Russian authorities should thoroughly and swiftly investigate the recent attack on journalist Andrey Afanasyev, hold the perpetrators to account, and ensure that members of the press can work safely, the Committee to Protect Journalists said in a statement.
At about 10 p.m. yesterday, three unidentified men attacked Afanasyev, a contributor to the local media and activism Instagram account Antirating and a freelance correspondent for the U.S. Congress-funded broadcaster Radio Free Europe/Radio Liberty’s Russian-language service known locally as Svoboda, and its Siberia-focused project Sibir.Realii, near his home in the eastern city of Blagoveshchensk, according to news reports, his employer, and Afanasyev, who spoke with CPJ in a phone interview.
Afanasyev said that he was at the entrance to his apartment building when someone hit him on the head from behind; when he turned around, another man hit him and knocked him to the ground, and then a third man joined the attackers and all three beat him on his head, face, arms, and legs.
One of the attackers used a metal stick or pipe and the others kicked him, Afanasyev said, adding that they fled after about 10 minutes at the sight of a passerby.
Afanasyev called police after the attack but officers failed to arrive, so he went by himself to the Blagoveshchensk Сity Сlinical Hospital, where he was diagnosed with a broken nose, and then to the Amursk Regional Clinical Hospital where doctors also diagnosed him with extensive bruising on his arms and legs, he said.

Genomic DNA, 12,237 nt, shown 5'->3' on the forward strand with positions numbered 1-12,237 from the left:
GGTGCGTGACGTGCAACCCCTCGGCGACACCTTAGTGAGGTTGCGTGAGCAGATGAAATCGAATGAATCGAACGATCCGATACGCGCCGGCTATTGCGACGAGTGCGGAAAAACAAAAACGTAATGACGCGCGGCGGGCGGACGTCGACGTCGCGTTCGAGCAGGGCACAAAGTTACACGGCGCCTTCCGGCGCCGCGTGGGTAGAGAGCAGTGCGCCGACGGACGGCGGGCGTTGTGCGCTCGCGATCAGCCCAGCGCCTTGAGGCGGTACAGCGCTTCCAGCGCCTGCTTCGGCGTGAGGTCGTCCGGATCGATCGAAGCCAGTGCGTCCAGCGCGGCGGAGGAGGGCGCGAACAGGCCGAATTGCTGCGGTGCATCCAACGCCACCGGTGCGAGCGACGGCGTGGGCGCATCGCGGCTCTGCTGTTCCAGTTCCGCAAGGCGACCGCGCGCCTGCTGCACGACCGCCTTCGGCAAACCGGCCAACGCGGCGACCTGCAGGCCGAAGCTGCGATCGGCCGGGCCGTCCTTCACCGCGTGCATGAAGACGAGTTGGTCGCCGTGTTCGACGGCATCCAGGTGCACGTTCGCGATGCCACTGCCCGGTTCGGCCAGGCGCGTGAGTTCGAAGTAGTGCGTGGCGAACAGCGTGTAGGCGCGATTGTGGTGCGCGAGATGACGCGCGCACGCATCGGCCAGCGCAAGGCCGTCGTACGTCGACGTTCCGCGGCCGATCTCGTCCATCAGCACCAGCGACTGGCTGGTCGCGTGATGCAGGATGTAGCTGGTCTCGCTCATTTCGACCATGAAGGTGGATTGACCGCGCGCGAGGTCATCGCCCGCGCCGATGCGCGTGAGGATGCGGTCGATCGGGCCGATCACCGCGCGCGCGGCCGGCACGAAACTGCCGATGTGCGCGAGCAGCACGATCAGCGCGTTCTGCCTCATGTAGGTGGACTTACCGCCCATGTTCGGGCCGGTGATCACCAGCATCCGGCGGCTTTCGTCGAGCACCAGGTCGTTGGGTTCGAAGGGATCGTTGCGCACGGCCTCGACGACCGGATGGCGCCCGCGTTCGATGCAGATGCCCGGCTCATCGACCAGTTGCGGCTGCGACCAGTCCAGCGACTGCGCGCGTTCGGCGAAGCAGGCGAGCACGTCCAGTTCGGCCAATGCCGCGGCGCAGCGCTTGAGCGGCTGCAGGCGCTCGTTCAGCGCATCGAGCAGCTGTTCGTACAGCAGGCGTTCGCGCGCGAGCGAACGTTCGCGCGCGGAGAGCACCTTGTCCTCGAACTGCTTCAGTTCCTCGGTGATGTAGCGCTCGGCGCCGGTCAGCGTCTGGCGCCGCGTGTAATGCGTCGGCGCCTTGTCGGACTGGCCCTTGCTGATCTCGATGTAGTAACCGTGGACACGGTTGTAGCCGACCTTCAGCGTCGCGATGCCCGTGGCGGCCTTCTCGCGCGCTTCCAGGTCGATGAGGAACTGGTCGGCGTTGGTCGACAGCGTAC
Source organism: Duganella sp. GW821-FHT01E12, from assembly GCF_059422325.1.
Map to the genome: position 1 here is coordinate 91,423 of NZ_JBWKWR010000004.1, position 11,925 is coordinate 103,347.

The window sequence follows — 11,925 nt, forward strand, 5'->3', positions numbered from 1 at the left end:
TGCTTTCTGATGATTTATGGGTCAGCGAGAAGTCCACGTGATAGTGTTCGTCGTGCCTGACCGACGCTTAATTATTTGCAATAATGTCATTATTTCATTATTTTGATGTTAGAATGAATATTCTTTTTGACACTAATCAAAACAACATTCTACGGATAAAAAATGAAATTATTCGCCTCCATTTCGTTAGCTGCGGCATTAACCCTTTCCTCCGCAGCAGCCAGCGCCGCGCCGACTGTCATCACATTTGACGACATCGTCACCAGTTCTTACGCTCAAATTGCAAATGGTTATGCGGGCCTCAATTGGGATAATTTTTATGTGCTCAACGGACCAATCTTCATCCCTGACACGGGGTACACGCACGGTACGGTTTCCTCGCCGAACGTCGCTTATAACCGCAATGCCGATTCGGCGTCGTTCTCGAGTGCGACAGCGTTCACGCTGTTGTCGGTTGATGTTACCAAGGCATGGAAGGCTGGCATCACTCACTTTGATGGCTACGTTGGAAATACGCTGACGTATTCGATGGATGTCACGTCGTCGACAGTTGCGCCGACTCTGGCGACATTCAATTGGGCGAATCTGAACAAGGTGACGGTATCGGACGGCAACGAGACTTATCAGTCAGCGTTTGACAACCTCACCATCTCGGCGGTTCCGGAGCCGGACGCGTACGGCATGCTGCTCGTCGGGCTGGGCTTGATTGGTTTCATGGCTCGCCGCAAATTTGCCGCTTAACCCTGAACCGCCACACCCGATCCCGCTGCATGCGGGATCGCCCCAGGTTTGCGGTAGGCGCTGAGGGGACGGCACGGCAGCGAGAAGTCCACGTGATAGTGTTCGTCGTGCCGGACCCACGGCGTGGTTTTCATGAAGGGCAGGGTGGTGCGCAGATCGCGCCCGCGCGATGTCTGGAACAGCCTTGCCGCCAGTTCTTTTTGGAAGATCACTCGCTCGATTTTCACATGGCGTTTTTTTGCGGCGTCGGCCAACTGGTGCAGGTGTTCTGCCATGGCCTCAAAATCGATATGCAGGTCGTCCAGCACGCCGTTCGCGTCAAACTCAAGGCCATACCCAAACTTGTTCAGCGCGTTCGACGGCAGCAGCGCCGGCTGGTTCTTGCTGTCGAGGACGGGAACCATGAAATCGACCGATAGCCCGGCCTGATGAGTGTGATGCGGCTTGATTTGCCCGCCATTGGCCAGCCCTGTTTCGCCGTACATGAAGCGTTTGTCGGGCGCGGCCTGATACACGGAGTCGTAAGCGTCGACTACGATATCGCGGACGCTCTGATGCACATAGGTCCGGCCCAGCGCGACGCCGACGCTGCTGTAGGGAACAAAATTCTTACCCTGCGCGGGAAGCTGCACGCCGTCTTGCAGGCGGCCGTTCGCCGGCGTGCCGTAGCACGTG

He posted a video on Antirating following the attack and showing his injuries. Afanasyev told CPJ that he lost vision in his left eye and sensitivity in his leg following the attack, but both later healed.
“Russian authorities should immediately investigate the vicious attack on RFE/RL freelance journalist Andrey Afanasyev, and ensure that the perpetrators are found and held to account,” said Gulnoza Said, CPJ’s Europe and Central Asia program coordinator. “Russian law enforcement should take attacks on journalists seriously, and do its job by protecting members of the press and making sure that they can work freely and without fear of retaliation.”
Yesterday evening, Afanasyev filed a report with the Blagoveshchensk police, he said. He told CPJ that he believed the attack was likely retaliation for his journalism, because the assailants told him to “write fewer reports about decent people,” and referred to him with a colloquialism implying that he was selling out to the United States.
A few weeks before the attack, Afanasyev published a post on Antirating alleging that a high-ranking member of the ruling United Russia political party had founded a fighting club that was under investigation, he said. Hackers attacked the Instagram account, which has about 4,000 followers, a few days later and deleted the post, he said.
Afanasyev told CPJ that he overheard one attacker telling another to “write to Domik,” a nickname for Andrey Domashenkin, the official mentioned in that story, who has denied any ongoing connection to the fighting club.
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